Earlier today, I asked for some help in convincing my friend, er, Nils to dispense with a dubious SEO company. Thanks to everybody who offered suggestions. Here’s the email I sent to my misguided friend:
Before committing to any particular SEO strategy, you want to ask a lot of specific questions about the nature of the company’s approach. Julie mentioned that you’re paying an SEO company to include you in a series of ‘directories’. This, to me, sounds a lot like link farming, which, of course, is a form of spamdexing. Why is this bad?
- Most importantly, search engines frown on it. To quote the article I linked to: “Search engine operators consider link farms an abuse and attempt to detect them, to remove them from their indices or penalize their content rank.” These strategies can get you banned from Google and Yahoo.
- That’s right: banned. To quote from Google’s guidelines for webmasters: Don’t participate in link schemes designed to increase your site’s ranking or PageRank. In particular, avoid links to web spammers or ‘bad neighbourhoods’ on the web, as your own ranking may be affected adversely by those links.”
- This sort of SEO strategy is an eternal moving target. First, search engines constantly change, and an ingenuine SEO approach must keep up with it. You may recall a time a few short years ago when meta tags were the best strategy for SEO. Today, they’re basically useless.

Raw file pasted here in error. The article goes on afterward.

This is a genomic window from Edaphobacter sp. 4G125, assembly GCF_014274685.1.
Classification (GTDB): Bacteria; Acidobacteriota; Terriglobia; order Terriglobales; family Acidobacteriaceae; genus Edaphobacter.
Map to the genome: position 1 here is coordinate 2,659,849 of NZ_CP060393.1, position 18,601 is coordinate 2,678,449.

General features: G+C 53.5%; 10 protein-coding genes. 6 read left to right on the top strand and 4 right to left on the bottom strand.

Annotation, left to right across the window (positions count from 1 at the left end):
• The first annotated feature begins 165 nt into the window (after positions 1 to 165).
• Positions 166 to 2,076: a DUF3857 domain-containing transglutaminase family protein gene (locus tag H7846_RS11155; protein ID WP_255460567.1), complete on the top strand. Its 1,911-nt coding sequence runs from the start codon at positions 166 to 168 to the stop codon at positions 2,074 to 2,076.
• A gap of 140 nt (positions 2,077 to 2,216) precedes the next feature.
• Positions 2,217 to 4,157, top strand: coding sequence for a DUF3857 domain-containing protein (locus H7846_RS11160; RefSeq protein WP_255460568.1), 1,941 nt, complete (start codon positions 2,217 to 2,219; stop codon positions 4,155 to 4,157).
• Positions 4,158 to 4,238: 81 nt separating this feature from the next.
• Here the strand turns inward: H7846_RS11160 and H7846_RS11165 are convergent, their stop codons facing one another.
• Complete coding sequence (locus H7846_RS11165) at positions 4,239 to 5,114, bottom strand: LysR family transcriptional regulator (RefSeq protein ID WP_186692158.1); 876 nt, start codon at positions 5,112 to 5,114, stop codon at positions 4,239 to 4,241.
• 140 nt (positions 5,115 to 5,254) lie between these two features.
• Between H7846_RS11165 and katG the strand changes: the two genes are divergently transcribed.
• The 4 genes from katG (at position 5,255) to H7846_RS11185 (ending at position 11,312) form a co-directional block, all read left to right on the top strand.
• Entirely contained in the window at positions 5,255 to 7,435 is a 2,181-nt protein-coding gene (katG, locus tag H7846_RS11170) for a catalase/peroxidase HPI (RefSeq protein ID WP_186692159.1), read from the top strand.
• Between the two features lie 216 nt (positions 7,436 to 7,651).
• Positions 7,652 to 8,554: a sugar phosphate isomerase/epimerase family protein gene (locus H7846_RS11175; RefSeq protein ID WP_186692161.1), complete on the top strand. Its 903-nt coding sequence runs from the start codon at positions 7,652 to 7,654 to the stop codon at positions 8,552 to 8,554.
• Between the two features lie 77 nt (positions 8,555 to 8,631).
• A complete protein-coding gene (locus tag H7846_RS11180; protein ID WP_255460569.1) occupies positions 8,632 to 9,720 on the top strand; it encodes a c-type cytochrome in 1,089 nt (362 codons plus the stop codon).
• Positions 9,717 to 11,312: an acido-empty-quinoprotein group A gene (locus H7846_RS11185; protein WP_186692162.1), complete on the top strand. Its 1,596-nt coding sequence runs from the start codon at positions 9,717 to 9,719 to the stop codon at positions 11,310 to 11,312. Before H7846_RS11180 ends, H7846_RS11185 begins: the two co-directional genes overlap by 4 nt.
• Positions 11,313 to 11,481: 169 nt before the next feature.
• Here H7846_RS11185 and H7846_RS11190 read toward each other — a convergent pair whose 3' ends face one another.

- At the same time, you need to continue to pay the SEO company. As soon as you stop, any advantage you’ve bought goes away.
- This constant battle to ‘game’ the search engines keeps the SEO companies rich, and may not, in the long run, have much of an upside for you. On the other hand, you’re risking deleterious effects to your site’s long-term health.
What’s the foolproof way to do SEO, that the search engines will always like?
- Create relevant content on your site. As we’ve discussed, blogs and forums are great ways to do this.
- Engage with the online community, fostering incoming links.
- Write good copy, and uses effective (relevant) naming techniques for your files, domain, title tags, and header tags.
If you don’t believe me (and trust me, I’m just quoting a bunch of experts), here’s a sneak peak at Capulet’s web stats. See the steady growth over the last year? That’s all due to our weblog. If you drill down, you’ll see that it currently receives roughly four times the number of hits as the home page. I see a similar pattern in clients who have added blogs to their site.